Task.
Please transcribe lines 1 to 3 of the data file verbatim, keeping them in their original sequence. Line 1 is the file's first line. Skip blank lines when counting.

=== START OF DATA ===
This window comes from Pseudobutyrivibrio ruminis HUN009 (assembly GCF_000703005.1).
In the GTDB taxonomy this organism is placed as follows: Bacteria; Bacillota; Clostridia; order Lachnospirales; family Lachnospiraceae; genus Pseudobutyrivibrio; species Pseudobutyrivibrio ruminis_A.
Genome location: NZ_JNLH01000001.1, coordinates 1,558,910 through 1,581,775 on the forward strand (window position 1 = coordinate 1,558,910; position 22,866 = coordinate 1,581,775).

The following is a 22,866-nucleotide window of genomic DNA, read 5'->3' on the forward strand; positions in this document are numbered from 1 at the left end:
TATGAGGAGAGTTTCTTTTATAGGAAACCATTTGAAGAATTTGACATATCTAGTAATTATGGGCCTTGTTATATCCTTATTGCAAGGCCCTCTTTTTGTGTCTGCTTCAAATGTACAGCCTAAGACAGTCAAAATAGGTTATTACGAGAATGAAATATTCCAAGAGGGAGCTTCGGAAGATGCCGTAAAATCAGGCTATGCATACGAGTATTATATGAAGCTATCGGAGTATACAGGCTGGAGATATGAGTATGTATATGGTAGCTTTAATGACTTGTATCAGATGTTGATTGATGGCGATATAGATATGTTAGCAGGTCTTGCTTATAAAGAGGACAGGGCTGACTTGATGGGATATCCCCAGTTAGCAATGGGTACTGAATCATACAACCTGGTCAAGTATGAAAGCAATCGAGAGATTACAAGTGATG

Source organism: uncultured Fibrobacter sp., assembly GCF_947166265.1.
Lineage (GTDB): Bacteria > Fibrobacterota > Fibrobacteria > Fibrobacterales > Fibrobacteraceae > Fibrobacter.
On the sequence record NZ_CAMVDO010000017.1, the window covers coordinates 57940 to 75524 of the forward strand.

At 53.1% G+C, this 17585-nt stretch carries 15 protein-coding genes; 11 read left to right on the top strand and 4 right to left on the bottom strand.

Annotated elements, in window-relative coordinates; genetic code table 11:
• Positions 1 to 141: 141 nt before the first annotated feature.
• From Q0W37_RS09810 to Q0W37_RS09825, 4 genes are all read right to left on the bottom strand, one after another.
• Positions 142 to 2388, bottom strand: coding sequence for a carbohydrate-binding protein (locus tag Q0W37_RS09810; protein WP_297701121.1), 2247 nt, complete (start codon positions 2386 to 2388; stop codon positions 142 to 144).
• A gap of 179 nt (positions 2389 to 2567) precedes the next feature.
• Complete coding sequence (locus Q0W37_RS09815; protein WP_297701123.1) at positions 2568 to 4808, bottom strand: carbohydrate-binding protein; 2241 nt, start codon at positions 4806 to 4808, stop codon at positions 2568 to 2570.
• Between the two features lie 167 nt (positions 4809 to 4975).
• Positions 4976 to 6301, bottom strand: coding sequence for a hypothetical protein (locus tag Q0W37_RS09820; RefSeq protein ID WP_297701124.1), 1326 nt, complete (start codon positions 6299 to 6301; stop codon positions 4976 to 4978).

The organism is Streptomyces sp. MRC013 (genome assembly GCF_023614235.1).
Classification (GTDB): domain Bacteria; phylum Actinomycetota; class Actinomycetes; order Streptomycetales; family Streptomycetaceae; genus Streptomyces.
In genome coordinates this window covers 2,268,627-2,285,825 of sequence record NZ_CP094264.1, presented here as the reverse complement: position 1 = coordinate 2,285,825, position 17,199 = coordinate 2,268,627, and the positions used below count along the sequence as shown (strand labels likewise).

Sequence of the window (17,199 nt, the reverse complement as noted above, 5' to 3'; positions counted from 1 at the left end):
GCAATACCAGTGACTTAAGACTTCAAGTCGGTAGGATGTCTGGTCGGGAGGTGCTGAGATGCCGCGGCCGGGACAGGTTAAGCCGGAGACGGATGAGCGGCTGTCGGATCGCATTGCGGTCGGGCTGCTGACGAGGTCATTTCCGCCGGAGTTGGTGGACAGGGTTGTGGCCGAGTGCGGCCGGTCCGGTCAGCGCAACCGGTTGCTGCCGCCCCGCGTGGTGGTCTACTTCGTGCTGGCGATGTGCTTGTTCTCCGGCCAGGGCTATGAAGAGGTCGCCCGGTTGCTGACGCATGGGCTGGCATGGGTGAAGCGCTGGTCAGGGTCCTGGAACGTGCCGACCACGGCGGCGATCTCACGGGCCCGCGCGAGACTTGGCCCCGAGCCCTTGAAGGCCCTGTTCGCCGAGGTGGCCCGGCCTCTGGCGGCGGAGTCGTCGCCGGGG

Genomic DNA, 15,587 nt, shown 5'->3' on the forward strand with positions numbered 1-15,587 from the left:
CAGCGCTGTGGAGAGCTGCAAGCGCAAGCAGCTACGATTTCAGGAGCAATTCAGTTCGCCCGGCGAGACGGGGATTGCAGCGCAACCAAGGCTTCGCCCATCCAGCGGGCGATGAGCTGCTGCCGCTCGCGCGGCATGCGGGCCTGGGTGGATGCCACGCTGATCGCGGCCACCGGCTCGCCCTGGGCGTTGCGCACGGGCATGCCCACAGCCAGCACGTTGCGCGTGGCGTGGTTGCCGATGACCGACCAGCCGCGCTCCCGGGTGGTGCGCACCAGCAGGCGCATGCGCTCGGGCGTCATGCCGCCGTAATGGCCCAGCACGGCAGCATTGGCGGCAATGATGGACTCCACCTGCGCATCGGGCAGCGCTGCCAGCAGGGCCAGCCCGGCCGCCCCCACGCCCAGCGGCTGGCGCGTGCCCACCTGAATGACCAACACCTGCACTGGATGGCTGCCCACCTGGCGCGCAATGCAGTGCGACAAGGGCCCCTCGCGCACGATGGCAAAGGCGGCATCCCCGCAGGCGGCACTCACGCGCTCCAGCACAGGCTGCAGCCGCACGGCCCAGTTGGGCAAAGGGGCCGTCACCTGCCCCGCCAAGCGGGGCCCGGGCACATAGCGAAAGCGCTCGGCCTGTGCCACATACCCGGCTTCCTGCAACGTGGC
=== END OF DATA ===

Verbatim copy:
This window comes from Pseudobutyrivibrio ruminis HUN009 (assembly GCF_000703005.1).
In the GTDB taxonomy this organism is placed as follows: Bacteria; Bacillota; Clostridia; order Lachnospirales; family Lachnospiraceae; genus Pseudobutyrivibrio; species Pseudobutyrivibrio ruminis_A.
Genome location: NZ_JNLH01000001.1, coordinates 1,558,910 through 1,581,775 on the forward strand (window position 1 = coordinate 1,558,910; position 22,866 = coordinate 1,581,775).